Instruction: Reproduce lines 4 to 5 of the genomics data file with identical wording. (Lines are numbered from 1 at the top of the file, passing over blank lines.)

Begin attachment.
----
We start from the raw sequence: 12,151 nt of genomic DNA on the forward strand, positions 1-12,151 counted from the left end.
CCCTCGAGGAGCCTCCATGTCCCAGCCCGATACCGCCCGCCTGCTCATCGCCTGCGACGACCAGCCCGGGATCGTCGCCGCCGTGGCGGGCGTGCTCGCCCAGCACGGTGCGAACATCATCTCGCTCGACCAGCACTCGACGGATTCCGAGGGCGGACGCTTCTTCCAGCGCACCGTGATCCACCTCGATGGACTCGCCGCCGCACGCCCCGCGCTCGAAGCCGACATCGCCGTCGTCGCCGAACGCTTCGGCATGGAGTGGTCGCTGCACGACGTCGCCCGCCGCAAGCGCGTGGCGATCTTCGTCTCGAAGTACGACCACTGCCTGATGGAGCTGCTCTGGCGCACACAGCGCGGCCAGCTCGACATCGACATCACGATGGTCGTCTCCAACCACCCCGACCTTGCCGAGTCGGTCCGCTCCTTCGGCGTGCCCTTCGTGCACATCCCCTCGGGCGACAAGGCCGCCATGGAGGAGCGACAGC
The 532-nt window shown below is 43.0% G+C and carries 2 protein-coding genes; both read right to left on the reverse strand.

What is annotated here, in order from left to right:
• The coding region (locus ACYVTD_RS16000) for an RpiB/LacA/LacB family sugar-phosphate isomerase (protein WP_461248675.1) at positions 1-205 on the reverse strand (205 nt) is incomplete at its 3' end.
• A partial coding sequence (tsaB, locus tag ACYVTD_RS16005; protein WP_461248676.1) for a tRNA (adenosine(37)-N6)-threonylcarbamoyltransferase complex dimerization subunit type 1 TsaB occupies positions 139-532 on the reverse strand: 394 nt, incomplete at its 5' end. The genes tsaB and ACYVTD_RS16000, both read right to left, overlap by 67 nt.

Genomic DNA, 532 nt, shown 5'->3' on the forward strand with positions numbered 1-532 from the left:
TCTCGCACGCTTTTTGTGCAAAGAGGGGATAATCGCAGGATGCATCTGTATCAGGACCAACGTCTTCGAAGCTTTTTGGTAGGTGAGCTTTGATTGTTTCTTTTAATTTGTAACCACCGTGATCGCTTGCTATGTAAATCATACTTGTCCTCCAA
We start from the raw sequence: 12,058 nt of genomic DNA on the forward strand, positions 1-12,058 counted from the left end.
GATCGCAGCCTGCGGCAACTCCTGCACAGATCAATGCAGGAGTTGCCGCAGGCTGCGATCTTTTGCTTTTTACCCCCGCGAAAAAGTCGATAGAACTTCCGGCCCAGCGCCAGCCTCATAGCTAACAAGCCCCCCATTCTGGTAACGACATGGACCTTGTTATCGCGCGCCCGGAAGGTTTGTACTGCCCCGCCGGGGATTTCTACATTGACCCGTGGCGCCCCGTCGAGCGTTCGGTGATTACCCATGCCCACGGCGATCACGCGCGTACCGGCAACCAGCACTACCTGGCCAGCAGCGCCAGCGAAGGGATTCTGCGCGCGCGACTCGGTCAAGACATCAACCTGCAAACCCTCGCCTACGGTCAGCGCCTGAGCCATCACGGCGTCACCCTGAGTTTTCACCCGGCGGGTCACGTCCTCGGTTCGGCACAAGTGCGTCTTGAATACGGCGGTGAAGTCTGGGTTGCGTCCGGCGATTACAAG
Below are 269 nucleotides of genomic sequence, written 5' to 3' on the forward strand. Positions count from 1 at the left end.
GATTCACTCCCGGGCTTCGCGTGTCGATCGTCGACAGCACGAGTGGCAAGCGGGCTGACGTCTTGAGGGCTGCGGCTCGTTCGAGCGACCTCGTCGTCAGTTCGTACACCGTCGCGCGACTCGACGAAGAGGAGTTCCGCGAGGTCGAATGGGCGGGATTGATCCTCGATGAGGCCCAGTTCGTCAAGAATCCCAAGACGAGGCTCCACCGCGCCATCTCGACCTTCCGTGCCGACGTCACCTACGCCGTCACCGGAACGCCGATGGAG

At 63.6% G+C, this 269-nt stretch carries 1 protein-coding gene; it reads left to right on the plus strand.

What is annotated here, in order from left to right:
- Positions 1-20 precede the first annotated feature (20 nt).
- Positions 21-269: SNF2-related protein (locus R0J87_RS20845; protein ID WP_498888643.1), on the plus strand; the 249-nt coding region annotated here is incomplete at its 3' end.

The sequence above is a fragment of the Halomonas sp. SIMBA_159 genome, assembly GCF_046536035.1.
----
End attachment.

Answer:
What is annotated here, in order from left to right:
• The coding region (locus ACYVTD_RS16000) for an RpiB/LacA/LacB family sugar-phosphate isomerase (protein WP_461248675.1) at positions 1-205 on the reverse strand (205 nt) is incomplete at its 3' end.